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Photo: Kate Samp for Strategies for Children

If we build it, they will come.

That was the attitude in Springfield, Mass., when the city received a federal preschool expansion grant to fund 196 new slots.

Only it turned out that finding children to fill those slots was much harder than expected.

An article in the Atlantic – “Where Are All the Preschoolers?” — tells the story of how tough it can be to find children because there isn’t enough solid data.

“Sally Fuller, the project director of Reading Success by 4th Grade at the Irene E. and George A. Davis Foundation… estimates half of Springfield’s preschool-aged children are not enrolled in programs, and she admits that number could be off by as much as 10 percentage points—which speaks to a major barrier in preschool-expansion efforts. Communities largely don’t have a handle on the exact size of the population they’re trying to serve,” the article says.

Also featured is our own Amy O’Leary, director of our Early Education for All Campaign.  (more…)

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Photo: Alessandra Hartkopf for Strategies for Children

Photo: Alessandra Hartkopf for Strategies for Children

Early childhood education (ECE) has strong public and legislative support. The challenge is paying for it.

In Boston, Mayor Marty Walsh has called for using tourism dollars to finance an expansion of preschool. Philadelphia is using a beverage tax.

Now a new brief – “Innovative Financing for Early Childhood Education” — highlights a number of different funding approaches.

Finding up-front financing is crucial, because investments in early education end up paying off. As we’ve blogged, the return on investment can be as high as $13 for every $1 spent.

“Our group proposes specific action to expand upon what is ‘right’ with existing tax policy and to create new incentives that promote state, local and private collaboration,” the brief says. It was released by the Early Childhood Education Action Tank, a coalition that includes Save the Children Action Network and the First Five Years Fund as well as financial and business institutions. (more…)

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Foreground: Representative Claire Cronin (D-Plymouth) speaking to Commissioner Mitchell Chester, Department of Elementary and Secondary Education. Background: TeeAra Dias, Preschool Expansion Grant Project Manager, Boston Public Schools.

Foreground: Representative Claire Cronin (D-Plymouth) speaking to Commissioner Mitchell Chester, Department of Elementary and Secondary Education. Background: TeeAra Dias, Preschool Expansion Grant Project Manager, Boston Public Schools.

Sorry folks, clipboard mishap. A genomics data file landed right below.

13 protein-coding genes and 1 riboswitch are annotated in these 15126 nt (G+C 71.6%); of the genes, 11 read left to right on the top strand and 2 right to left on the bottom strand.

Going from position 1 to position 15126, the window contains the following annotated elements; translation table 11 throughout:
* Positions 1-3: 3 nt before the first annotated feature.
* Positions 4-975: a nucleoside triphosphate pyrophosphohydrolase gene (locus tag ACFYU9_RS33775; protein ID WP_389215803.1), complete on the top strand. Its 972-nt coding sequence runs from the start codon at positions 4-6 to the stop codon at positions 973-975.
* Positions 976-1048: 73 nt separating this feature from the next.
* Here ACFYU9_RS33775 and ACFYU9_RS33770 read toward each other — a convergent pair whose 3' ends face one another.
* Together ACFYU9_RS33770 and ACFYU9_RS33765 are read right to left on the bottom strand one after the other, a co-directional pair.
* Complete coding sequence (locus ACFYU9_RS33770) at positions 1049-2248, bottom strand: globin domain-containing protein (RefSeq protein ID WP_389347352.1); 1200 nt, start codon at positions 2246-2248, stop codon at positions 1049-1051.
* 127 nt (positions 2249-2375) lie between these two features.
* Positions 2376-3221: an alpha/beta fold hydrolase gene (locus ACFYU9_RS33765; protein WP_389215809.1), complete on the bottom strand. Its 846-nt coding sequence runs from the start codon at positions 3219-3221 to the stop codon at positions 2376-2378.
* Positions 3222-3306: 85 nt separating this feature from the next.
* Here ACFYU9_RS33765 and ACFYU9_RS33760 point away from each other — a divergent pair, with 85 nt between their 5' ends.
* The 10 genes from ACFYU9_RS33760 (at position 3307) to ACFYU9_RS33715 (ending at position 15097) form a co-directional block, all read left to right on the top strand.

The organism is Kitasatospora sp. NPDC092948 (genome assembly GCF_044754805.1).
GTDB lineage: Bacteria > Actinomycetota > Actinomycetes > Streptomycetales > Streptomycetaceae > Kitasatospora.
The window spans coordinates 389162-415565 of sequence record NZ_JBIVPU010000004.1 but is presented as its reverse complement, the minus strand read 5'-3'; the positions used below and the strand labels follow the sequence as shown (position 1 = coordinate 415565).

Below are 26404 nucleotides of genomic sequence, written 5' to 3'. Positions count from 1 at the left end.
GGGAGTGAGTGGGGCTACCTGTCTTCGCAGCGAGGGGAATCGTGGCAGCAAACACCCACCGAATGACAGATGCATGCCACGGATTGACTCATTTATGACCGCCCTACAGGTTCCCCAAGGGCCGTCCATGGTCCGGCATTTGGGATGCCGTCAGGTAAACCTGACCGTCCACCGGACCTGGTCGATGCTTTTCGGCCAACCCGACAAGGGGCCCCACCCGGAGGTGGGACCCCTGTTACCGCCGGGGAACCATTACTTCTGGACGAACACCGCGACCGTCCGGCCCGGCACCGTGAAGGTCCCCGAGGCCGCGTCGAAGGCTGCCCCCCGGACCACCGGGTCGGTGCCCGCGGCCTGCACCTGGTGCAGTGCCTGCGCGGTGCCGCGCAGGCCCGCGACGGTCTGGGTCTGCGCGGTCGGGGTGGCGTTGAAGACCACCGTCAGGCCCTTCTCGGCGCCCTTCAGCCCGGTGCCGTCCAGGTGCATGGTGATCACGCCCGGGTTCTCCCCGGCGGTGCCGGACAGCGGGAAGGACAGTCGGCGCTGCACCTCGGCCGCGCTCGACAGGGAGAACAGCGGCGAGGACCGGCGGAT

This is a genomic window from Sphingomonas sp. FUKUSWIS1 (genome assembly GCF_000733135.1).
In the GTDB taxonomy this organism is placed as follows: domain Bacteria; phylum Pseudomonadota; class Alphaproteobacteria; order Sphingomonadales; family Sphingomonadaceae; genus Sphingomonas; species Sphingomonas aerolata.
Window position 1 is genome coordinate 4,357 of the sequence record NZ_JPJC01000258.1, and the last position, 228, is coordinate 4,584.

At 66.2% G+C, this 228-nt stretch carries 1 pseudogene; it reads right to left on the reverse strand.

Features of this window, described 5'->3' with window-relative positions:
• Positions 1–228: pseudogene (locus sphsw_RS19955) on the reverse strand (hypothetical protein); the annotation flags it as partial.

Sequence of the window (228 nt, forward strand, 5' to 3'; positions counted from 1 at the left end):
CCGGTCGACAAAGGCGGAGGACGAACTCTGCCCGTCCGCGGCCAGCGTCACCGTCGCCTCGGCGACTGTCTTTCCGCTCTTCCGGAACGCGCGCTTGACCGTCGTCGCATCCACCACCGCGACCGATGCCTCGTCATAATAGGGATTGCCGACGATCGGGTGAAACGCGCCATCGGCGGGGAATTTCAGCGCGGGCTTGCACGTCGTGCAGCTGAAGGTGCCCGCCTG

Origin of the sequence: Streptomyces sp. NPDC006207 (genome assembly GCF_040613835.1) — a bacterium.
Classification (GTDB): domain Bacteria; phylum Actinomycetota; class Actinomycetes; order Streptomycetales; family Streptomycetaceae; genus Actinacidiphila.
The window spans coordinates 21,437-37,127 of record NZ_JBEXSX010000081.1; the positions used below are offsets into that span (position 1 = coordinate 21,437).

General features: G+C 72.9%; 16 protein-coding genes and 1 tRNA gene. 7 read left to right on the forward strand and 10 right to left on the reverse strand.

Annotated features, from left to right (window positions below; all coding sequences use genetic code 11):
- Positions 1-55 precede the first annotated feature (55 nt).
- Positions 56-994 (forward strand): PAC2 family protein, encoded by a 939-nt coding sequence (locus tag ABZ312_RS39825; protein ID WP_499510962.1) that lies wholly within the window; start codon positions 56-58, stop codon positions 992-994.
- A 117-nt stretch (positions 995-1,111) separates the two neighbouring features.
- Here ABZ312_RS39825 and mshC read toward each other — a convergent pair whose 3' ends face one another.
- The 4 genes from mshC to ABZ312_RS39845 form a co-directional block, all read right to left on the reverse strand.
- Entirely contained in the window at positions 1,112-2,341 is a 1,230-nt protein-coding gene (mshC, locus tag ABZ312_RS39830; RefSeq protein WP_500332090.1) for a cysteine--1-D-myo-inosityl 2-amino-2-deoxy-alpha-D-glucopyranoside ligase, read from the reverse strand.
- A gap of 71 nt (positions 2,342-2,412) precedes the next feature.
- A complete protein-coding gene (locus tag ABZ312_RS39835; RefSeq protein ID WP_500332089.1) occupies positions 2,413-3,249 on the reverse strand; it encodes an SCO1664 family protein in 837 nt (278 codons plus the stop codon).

“We now know there are more kids in more programs, but clearly not enough, clearly not enough,” Chris Martes, president and CEO of Strategies for Children, told the 100 participants at a meeting that was held last month in downtown Boston for the community teams from across Massachusetts that are focused on expanding preschool opportunities for children and families.

We’re including audio clips and photos from the event in this blog post.

 

Strategies for Children’s Amy O’Leary presents a brief history of state policy for early education and care.

 

Each team had received either federal Preschool Expansion Grant funds to add high-quality preschool seats (5 communities); state-funded preschool planning grants (13 communities); or both. Combined, these communities are Athol, Boston, Brockton, Cape Cod, Fall River, Holyoke, Lawrence, Lowell, New Bedford, North Adams, Pittsfield, Springfield, Somerville, and Worcester. (more…)

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Photo: Alastair Pike, Office of Governor Charlie Baker. Source: Governor Baker's Flickr page.

Photo: Alastair Pike, Office of Governor Charlie Baker. Source: Governor Baker’s Flickr page.

Yesterday, Governor Baker released his state budget proposal for fiscal year 2018. The $40.5 billion budget represents a 4.3 percent increase over current year spending.

Early education and care was level funded in the budget. The Department of Early Education and Care and its programs were funded at $552.62 million. This includes a $7 million rate increase for the early education and care workforce, and increases for early education access accounts. Reach Out and Read, which recently lost its $1 million in state funding during mid-year budget cuts, was not funded in the governor’s budget.